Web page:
What is the OHS “public interest”?

On 7 May 2010 Judge Lacava of the County Court of Victoria increased the $A25,000 fine applied to A Bending Company to $A75,000.

WorkSafe’s Acting Director for Health and Safety, Stan Krpan, said in a media release:

“The fact that the Director of Public Prosecutions [DPP] found the original penalty inadequate, and the increase in the fine on appeal, demonstrates the courts’ attitude towards health and safety offences.”

The DPP made the appeal to the County Court after a request for review of the original fine was made by WorkSafe Victoria.  According to the judge’s decision (not yet available online):

“The appeal by the Director is made pursuant to section 84 of the Magistrates’ Court Act 1989. The section gives the Director the power to appeal to this Court “if satisfied that an appeal should be brought in the public interest“.” [emphasis added]

So how was the public interest served by increasing the fine by $A50,000? Continue reading “What is the OHS “public interest”?”

Ergonomics of quad bikes – new research

While the New Zealand government is investigating agricultural safety issues, researchers from the University of Otago have looked at the ergonomic issues associated with the loss of control (LOC) of quad bikes by drivers.

According to a University of Otago media release, researchers Dr Stephan Milosavljevic and Dr Allan Carman published a paper in the current edition of Ergonomics.  The researchers

“….set out to analyse the driving behaviour of people who regularly use quad bikes, recognising a need to find out why people lose control of them so frequently.

Of the 30 male rural workers and farmers studied, 19 of them, or 63 percent, had experienced loss of control on a quad bike.  They were in their mid 40s on average, and about eight to nine years younger and less experienced than those who did not lose control.   Continue reading “Ergonomics of quad bikes – new research”

Safety professionals must understand RTW in order to avoid unnecessary costs

The rationale for the Australian government’s evangelism of harmonisation is the reduction of “red-tape” on the logic, or assumption, that business costs will also be reduced.  Dr Mary Wyatt, according to a report on ABC News Online, says that cost reductions may be possible be reducing over-servicing of injured workers.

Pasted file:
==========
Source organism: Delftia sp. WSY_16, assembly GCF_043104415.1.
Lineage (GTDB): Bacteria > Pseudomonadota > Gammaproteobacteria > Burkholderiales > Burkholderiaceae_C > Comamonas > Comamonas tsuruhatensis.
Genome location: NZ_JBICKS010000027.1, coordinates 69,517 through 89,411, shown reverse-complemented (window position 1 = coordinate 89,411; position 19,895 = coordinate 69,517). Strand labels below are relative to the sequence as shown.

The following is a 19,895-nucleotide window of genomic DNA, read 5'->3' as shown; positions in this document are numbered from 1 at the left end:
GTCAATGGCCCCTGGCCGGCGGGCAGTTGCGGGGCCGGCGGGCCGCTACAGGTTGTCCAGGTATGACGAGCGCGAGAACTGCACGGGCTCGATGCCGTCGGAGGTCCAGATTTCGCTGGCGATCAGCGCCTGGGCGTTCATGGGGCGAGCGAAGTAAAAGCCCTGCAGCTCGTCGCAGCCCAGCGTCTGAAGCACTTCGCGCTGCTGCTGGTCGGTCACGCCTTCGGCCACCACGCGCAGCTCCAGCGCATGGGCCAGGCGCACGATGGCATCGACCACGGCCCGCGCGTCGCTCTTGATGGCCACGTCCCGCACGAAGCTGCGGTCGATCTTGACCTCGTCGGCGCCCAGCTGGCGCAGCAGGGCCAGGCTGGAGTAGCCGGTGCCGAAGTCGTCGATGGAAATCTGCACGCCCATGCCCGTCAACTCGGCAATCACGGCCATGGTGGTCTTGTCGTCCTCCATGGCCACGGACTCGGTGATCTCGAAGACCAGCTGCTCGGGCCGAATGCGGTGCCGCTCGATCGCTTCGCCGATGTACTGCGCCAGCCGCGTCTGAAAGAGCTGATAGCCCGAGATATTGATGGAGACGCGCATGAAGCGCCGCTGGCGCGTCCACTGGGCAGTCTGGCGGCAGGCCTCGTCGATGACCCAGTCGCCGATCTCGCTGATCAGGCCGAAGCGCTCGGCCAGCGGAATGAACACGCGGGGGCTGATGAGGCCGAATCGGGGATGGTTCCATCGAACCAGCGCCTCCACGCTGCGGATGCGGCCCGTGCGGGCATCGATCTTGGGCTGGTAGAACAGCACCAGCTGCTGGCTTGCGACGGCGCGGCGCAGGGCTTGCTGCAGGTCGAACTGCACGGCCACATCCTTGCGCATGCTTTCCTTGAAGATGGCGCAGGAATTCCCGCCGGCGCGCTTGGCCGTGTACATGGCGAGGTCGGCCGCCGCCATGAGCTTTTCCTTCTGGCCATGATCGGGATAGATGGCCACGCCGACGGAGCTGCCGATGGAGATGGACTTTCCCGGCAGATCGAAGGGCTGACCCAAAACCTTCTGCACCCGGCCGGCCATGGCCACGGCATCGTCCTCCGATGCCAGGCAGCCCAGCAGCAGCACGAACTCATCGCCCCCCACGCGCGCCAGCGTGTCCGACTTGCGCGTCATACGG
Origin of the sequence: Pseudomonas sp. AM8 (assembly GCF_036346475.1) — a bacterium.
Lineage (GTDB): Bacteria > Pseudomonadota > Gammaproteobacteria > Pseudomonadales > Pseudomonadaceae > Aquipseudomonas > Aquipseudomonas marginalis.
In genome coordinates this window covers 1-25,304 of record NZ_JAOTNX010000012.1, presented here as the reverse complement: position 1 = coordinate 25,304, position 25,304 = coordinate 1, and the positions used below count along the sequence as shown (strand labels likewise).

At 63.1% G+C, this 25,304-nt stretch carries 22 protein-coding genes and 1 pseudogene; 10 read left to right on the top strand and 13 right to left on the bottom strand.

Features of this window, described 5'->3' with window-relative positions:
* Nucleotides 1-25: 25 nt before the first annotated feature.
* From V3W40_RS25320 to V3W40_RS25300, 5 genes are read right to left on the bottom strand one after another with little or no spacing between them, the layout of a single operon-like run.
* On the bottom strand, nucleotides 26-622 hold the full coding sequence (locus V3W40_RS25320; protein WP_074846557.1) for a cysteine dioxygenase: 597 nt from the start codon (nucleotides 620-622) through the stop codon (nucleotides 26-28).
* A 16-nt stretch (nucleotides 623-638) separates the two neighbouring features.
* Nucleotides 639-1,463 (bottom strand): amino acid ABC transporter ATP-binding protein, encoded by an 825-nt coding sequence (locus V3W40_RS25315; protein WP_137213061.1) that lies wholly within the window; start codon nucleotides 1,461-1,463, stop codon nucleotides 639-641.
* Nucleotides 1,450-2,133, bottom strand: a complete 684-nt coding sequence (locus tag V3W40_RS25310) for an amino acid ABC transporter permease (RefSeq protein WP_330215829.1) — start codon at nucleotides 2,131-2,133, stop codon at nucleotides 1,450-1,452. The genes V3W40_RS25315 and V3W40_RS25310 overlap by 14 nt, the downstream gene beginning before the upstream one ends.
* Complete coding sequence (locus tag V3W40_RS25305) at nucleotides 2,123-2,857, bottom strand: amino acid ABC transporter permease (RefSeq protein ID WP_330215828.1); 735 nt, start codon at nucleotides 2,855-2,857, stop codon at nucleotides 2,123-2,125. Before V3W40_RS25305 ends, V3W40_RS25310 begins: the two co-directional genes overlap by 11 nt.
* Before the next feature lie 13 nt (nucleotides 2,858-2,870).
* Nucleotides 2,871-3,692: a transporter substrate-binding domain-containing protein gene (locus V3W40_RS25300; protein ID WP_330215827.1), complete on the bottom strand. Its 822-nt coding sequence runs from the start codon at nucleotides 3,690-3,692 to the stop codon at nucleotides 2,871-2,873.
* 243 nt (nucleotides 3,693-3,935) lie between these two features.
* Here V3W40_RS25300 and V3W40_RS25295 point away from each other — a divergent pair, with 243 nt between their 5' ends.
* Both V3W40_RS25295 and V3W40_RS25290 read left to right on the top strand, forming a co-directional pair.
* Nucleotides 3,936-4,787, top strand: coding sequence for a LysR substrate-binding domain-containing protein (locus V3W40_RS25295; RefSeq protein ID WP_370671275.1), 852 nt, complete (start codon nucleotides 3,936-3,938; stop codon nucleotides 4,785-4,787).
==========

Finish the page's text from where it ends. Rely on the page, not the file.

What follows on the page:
Dr Wyatt says:

“We have an increasing focus on the medicine, and we have lots of scans that tell us there are things wrong with our bodies, and then when those scans are done it’s often labelled as a serious problem, and then the worker gets worried and we often go off on a tangent..” Continue reading “Safety professionals must understand RTW in order to avoid unnecessary costs”

If laptop design is hazardous, what does this say about the iPad?

Recently SafetyAtWorkBlog received some promotional material from a laptop accessory supplier, ErgoAustralia, which stated that  laptops may be “the RSI of this decade especially for the growing bones and muscles of our children”.  The aim of the information was to show how accessories can reduce the risk of using laptop computers.

There is no doubt that this is so.  This blog is often written in a cafe through a fold away keyboard and back at the office, the laptop sits on a stand with a wireless keyboard and mouse but the laptop is not the principal PC on which work is performed.  That is a desktop PC.

When laptops are the only computer option and the work tasks rely on laptops, the complications and hazards occur.

Rick Clancy of ErgoAustralia provided the following quotes in support of the dangers of laptops:

Alan Hedge from Cornell University says the following “Guidelines for laptop use are more difficult because laptop design inherently is problematic – Continue reading “If laptop design is hazardous, what does this say about the iPad?”

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